Emerald is a green variety of the mineral beryllium. It acquires its green color from minute amounts of chromium and vanadium in the mineral’s crystalline lattice structure. Emerald has a hardness range of 7.5 to 8 on the Mohs’s scale, allowing it to take a beautiful polish when finely cut.
Unlike diamonds, which have their own grading system, natural emeralds are considered one of the top precious stones with an ancient pedigree and are valued in a distinctly different way. Although they are judged by their hue, brilliance, clarity and weight; it is vitally important to consider the presence or absence of inclusions and features inside the crystals. These are referred to as jardin, meaning garden in both Spanish and French. This distinct quality reflects the geological conditions that occurred during its formation.
Following are the primary characteristics affecting the value in a natural emerald;
The green hue found in emeralds are the main factor in establishing both their value and quality. The unique green tint is exclusive to natural emeralds, and one that you will not find in other natural gemstones.
Emerald color is expressed as hue, tonal grade, and saturation.
Hue refers to the exact green color the emerald displays. Names given to various greens help us to visualize the subtle differences in the color--lime green, pine, mint…etc.
The green tone establishes the degree of darkness or lightness of the green color in the gem. Natural emeralds present a wide variety of green tones. The most desirable emeralds are medium to dark green.
|Very Light||Light||Medium Light||Medium||Medium Dark||Dark|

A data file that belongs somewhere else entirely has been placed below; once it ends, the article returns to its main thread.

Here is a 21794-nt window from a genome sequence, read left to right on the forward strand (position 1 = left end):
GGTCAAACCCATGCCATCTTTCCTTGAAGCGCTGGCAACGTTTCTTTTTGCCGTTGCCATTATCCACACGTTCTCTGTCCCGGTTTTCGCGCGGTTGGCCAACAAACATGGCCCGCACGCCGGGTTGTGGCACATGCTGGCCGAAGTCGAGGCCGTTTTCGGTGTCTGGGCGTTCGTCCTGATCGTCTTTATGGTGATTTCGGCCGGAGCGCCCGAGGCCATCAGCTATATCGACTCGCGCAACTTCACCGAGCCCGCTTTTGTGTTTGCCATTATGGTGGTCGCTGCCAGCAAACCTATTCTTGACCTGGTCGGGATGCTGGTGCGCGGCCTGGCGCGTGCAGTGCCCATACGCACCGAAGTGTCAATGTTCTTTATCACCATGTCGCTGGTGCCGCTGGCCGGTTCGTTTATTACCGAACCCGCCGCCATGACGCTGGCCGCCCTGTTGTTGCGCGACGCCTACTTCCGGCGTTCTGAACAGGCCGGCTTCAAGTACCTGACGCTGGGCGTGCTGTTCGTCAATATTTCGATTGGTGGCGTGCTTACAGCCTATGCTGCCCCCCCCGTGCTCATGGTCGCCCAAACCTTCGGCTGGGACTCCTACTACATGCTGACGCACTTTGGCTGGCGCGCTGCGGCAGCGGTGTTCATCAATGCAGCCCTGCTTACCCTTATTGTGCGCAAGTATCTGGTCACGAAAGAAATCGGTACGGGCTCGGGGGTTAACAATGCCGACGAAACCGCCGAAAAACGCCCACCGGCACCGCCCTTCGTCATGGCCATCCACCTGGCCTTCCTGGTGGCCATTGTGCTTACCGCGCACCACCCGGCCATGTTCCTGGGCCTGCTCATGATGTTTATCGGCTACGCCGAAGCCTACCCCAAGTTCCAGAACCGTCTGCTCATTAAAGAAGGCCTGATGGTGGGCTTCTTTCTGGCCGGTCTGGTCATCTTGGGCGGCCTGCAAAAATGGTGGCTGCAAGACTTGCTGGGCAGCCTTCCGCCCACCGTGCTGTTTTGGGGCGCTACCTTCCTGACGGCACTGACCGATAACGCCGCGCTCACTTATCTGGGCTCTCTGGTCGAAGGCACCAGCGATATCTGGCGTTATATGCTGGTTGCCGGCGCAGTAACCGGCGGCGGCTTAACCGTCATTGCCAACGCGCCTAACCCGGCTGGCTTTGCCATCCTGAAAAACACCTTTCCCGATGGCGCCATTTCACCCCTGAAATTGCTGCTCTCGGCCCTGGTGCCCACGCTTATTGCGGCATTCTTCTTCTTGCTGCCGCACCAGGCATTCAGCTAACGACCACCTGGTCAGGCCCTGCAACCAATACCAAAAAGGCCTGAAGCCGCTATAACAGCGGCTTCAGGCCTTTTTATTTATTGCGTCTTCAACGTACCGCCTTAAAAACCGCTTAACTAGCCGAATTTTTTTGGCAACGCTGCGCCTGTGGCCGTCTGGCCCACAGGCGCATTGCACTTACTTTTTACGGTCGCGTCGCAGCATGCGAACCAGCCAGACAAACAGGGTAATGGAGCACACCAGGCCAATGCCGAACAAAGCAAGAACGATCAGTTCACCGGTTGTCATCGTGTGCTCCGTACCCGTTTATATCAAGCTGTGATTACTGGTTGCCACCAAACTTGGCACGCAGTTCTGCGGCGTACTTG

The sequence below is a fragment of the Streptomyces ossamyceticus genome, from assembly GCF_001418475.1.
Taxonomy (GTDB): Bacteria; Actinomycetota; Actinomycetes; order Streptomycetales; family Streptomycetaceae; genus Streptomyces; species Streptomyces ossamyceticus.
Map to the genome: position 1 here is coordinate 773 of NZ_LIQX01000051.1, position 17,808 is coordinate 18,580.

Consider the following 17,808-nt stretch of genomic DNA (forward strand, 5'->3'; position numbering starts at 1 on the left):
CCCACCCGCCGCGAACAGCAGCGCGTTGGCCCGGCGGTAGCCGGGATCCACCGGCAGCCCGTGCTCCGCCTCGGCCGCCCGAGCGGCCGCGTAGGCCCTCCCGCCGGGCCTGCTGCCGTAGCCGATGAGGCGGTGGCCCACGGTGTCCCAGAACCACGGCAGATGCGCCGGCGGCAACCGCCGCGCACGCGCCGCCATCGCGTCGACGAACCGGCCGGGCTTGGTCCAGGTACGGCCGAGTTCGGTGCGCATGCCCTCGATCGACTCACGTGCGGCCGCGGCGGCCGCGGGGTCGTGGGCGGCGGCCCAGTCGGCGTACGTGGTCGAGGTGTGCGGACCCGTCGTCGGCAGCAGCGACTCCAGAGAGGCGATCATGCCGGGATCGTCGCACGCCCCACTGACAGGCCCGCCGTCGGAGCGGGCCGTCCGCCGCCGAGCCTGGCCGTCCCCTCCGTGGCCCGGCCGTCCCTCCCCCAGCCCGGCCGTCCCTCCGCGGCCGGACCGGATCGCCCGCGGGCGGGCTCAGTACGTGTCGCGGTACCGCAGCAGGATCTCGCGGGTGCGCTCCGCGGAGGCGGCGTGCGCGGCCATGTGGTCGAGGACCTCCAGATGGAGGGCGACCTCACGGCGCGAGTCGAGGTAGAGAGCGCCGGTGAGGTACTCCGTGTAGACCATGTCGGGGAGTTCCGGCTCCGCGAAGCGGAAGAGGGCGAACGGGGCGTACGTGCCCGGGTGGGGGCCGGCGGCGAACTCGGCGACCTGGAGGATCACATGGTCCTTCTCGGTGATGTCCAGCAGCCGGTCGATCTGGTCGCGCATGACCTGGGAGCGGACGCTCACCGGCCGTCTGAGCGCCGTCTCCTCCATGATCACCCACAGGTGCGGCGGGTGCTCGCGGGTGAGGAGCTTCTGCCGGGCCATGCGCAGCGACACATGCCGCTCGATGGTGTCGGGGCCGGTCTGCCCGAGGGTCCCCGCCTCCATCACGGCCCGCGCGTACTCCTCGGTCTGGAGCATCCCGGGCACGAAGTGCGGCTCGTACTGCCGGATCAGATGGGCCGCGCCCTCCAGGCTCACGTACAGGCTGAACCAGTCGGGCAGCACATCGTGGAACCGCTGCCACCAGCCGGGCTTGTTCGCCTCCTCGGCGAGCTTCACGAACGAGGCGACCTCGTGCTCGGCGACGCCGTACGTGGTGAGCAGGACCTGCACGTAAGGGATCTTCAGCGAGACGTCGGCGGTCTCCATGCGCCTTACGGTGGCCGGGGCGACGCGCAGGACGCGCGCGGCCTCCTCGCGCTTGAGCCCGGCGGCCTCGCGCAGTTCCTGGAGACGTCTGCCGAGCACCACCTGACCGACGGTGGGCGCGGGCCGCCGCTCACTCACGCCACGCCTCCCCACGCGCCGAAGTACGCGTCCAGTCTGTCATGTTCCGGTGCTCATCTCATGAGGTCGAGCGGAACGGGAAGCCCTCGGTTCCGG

How vivid and how much power the green has is as important as how dark it is. That is what we call color saturation and it is the strength or intensity of the color, ranging from a dull hue (green) to a pure vivid hue. For example, you will see how the emeralds in the following pictures have very close tonal grade but very different color saturation.
The richer the emerald’s color, the more it costs. Emerald prices soar as the depth and saturation of color increases.
Just as the right combination of ingredients can raise an ordinary recipe to gourmet status, the slightest variations in tone and saturation can make a tremendous difference in price.
Clarity in emeralds speaks about what the gem looks like on the inside and this is what makes an emerald a different gemstone than any other. Most emeralds present inclusions that are small bits of other minerals, gas, liquid, and crystals that the emeralds take on in the crystallization process. About 99% of all natural emeralds will present this features.Inclusions in emeralds are sometimes easy to see without a magnifying glass or microscope. What in other gems may be considered “flaws” or “imperfections”, in emeralds is totally natural and is one of the things we try to find every time we seem them under a loupe. That is why gemologists, appraisers and experts don't use the same criteria to judge clarity in emeralds than they use for other gems like diamonds and topazes.
GIA (Gemological Institute of America) categorizes three clarity types for colored gems:
So... please don't be afraid when you see an inclusion in an emerald. It is a natural part of this gem.
Inclusions in Colombian emeralds most of the time appear as elongated and thin shapes with peaked ends. They are also called “jardin” or gardens because they look like branches and plant roots. Like finger prints, each emerald presents its own internal “garden” or layout for its inclusions. Be careful that they don't look like bubbles, they don't look arranged in a specific order, and they don't appear in one specific spot in the gem.
When does clarity affect the price in an emerald? When it presents too many inclusions, when the gem does not look like a crystal because it is excessively included, and when it is too difficult to see facets on the pavilion, the back part of the emerald.
Inclusions can compromise the durability of a stone and lessen the value when they are close to the surfaces of the gem. Some inclusions can create fractures in the emerald. If any of these inclusions are at the surfaces the stone can be broken easily through that part.